The lifespan of a motorcycle tire is somewhere around 5-7 years. The way you store the motorcycle tires can shorten this lifespan, though. Inappropriate storage conditions can cause damage; therefore, it is best to take a few simple steps to make sure that the way you store the tires for winter, for example, won’t affect their quality and you won’t need to replace them.
The first thing to do before giving your bike a rest for the cold season is to clean it thoroughly, tires and wheels included. Make sure you use a safe product to carry out this task. Go for something that was specifically formulated for motorcycles in order not to damage your motorcycle tire.
Car shampoo is a good option. The market now offers special foams that were formulated to clean and maintain rubber. Pair this with a soft brush and you’re ready to go. Clean and wipe the wheels in order to protect their rims from corrosion.
Also, if there are any objects, stones, or other such items that got stuck in the tread grooves, make sure you remove them because even the smallest of them can deform the tire. Once the cleaning part is over, you can move on to taking the necessary measures to store the motorcycle properly and avoid conditions that could affect the tire wear life.
Storing the bike in a safe place can help you slow down the rubber aging process and reduce the loss of tire traction properties. A closed and dry garage is ideal to store your ride as it will protect the motorcycle from the water-caused damages. Even if you use a quality waterproof cover to protect your bike when storing it outdoors, it is still not as safe as storing it in a closed and dry room.
Significant temperature variations are another enemy that can affect the wear life of your bike tires. If your ride is stored for a long time and exposed to excessive heat, irreversible changes may occur in the molecular structure of the rubber used for the tire construction. That’s why you should avoid parking the bike next to a heat source such as heating pipes or a furnace.
The motorcycle should not contact any substance that could alter the rubber and damage it. If you don’t have a stand to help you keep it off the ground, use a piece of cardboard or wood to make sure the tires are not contaminated with fuel or grease. Otherwise, you might find yourself forced to replace them if significant damage has occurred.
The bike position during storage also impacts the tires and their condition. If you have a motorcycle with a central base, then all you have to do is to reduce their pressure. However, too low pressure can also facilitate tire deformation.
It is recommended to position your ride in such a way to allow for the wheels to hang freely in the air. You can thus prevent the tire carcass from deforming. If you leave the bike on the ground without moving it for a long time, it is more likely for carcass deformation to occur.
Motorcycle stands will help you with this. Buying one before the cold season settles in is an inspired thing to do. By mounting the motorcycle on it, the tires are separated from the ground.
Prices vary when it comes to stands for motorcycles. A set that will help you mount both the front and rear wheels is somewhere between $50-$250 depending on its size, quality, capacity, and brand.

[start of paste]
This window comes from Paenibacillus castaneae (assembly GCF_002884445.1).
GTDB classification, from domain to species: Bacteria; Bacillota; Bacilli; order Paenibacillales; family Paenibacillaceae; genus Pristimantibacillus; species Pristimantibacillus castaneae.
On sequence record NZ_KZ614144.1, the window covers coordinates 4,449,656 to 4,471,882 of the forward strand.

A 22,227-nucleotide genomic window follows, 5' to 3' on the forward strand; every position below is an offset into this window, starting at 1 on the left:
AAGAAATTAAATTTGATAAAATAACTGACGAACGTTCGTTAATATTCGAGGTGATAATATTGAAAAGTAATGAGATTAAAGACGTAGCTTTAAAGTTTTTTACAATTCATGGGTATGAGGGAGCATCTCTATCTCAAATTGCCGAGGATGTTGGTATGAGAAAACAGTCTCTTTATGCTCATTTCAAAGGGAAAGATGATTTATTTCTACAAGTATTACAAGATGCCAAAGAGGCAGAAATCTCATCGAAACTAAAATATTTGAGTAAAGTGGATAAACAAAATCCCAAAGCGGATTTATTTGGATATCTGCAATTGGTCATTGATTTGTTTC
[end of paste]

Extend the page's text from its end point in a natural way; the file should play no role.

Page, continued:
As we’ve said before, to make sure that your tires are good to go for a ride when the warm season comes, you need to make sure that you store your bike somewhere safe, warm, and dry during winter.
If you have friends on the lookout for a motorcycle storage place for winter, you could rent a garage as a group as it is less expensive. Plus, you can always go and check the bike, the motorcycle tire pressure, and its overall condition. Some companies offer motorcycle storing services for the off-season.
What’s great about using such services is that they provide safe conditions for motorcycles storing them at a stable temperature and away from substances that could cause damage. In most cases, we talk about warehouses that are not only protected but also monitored and insured.
Moreover, some companies also offer various treatments besides storing bikes. If you don’t have the time to check the bike, wash it, or warm it up, they will do it for you. In some cases, these offers include even discounts on oil or tire change.
How to check your tires
If you have a garage where you can store the bike for the off-season, there are some things you need to include in your bike maintenance routine. Checking the tires is a part of it, especially when it’s time to get your two-wheeler out for a ride.
Make sure that you check them cold at ambient or room temperature because when they warm the pressure will rise. Do so even if you’ve recently replaced the tires. A quality gauge will help you check the tire pressure. Look for the recommended pressure in the motorcycle owner’s manual.
Bikes come with different pressure specifications for high and low-speed use, front and rear wheels, or light and heavy loads. There will come a time when tires will need to be replaced. Sometimes the signs that highlight this need are obvious, but other times a thorough check-up is required.
Usually, the rear tires will lose their shape and square up as their tread center wears faster than the rest of them. Inspect the tires not only for tread wear signs but also for cuts, punctures, flat spots, and any other sign that could affect their performance and do so frequently.
Always see a mechanic if you’re not sure about your tire condition. You will thus know for sure if you need to replace them.